Ryunosuke Goji & Issei Yamagata, January 2017

Ryunosuke Goji & Issei Yamagata, optical camouflage
Youboko Art Space, Tokyo; 21 January to 29 January


GOJI, Ryunosuke & YAMAGATA, Issei, optical camouflage (2017), at Youkobo Art Space

Featuring video, print, sculpture, digital image and found objects, this punchy show by artists Ryunosuke Goji and Issei Yamagata works like a complex codex dissected into planar fragments and laid bare across a domestic space to entrap and enchant human bodies. Delivered over two spaces – one larger and itself bisected by a large suspended oil painting; the other apparently a bedroom, complete with bed, stool and large LCD screen propped on the floor – the art succeeds in both meditating on an idea and to ideating upon your meditations.

Working with the notion that illegally uploaded programs on the internet are encrypted with simple lo-fi techniques to dodge corporate tracing software designed to ferret out copyright breaches – through deploying a form of optical camouflage – the artists produce works characteristic of this realm without being illustrative of the idea. There are clues, hints, glitches, dead ends and reflections that allow the mind to grapple with meanings within singular works, or the networked relations existing across and between the fourteen different works on display.

For example, a plant sits on the gallery floor, its concrete pot wrapped in a plastic bag, its upper leaves wilting. It’s an alocasia odora plant, attributed to Yamagata, and with seemingly nothing specific to tie it to theme or placement in the orientation of the show. But it is commonly referred to as ‘elephant ear’ and, as the saying goes, elephants never forget. If this plant is listening, is that somehow connected to eaves-dropping on the internet? Never forgetting means everything on the internet is always archived, always traceable. Is this the elephant in the room? Is this plant, a plant?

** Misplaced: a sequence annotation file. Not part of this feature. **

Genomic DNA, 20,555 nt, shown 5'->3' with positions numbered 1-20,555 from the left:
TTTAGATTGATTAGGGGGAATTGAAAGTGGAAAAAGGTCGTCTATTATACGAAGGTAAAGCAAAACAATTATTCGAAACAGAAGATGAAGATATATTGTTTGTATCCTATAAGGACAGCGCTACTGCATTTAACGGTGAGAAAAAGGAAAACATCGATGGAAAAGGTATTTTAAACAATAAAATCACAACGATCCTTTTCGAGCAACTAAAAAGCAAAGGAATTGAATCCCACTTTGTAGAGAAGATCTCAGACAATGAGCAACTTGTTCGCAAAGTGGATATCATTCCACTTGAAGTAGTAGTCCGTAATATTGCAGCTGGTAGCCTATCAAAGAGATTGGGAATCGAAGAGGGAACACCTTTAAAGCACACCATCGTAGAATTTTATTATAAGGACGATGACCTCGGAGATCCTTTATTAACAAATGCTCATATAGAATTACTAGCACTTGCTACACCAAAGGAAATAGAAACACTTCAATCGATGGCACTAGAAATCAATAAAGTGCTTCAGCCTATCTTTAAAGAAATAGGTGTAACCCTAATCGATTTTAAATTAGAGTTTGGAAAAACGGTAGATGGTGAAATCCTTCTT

GOJI, Ryunosuke, Untitled (2017) _ detail of, oil on canvas

It is spiralling associations like this that make for interesting times for the curious mind in shows of this nature. Flanking this found object sculpture is two oil paintings by the other artist, Goji. One is painted directly on the wall, the other on canvas. The glitching, organic style of the paintings echo the leaves of the plant and suddenly the networked nature of the show starts to expand and enliven. Organism becomes image, image becomes communication and mutations refract and explode.

The artists partner especially well in the show as Goji produces predominantly organic imagery in traditional mediums with a digitally influenced edge, while Yamagata produces predominantly electronic imagery in contemporary mediums with an organic edge. Goji’s paintings are particularly strong, reading like painterly abstractions run through digital rendering software and repainted by hand again in oils on linen. For the benefit of this exhibition they successfully relinquish frames and regular horizon line museum hang, to escape from canvas to wall or to float freely in the middle of the room. This reflects a broader character of the show – a particularly even-handed and democratic dismantling of traditional medium hierarchies – allowing, for example, a dying plant, an oil painting and kinetic sculpture to occupy physical and philosophical space on an even keel.

Also at the heart of the show is a sense of care for the audience experience. Works are distributed in such a fashion as to allow for the greatest accessibility to their consumption. Breath is provided between the works but importantly, and not easily in a relatively small space with a dozen works, also provided in sight lines as you make your way around the show. Digital monitors are raised above head-line, paintings are distributed out across stairways and a clearly defined traffic flow is insinuated without being enforced. The works of the different artists are intermingled too, in a way that not only weaves the two styles together but thoughtfully positions frictions and magnetisms that permit stimulating correlative partnerships.


YAMAGATA, Issei, Untitled (2017)

optical camouflage is thoughtfully constructed but has an intuitive feel to it as well, as if improvised in its execution and delivery. At its heart is has an underlying strength in intention that holds it together, contextually and spatially. It’s also the sort of show that looks like it would sing with even greater symphonic acuity if permitted the space and time to refine and expand on the professional execution of its full potential. All together, highly stimulating and intellectually engaging stuff.


Youkobo Art Space

optical camouflage site

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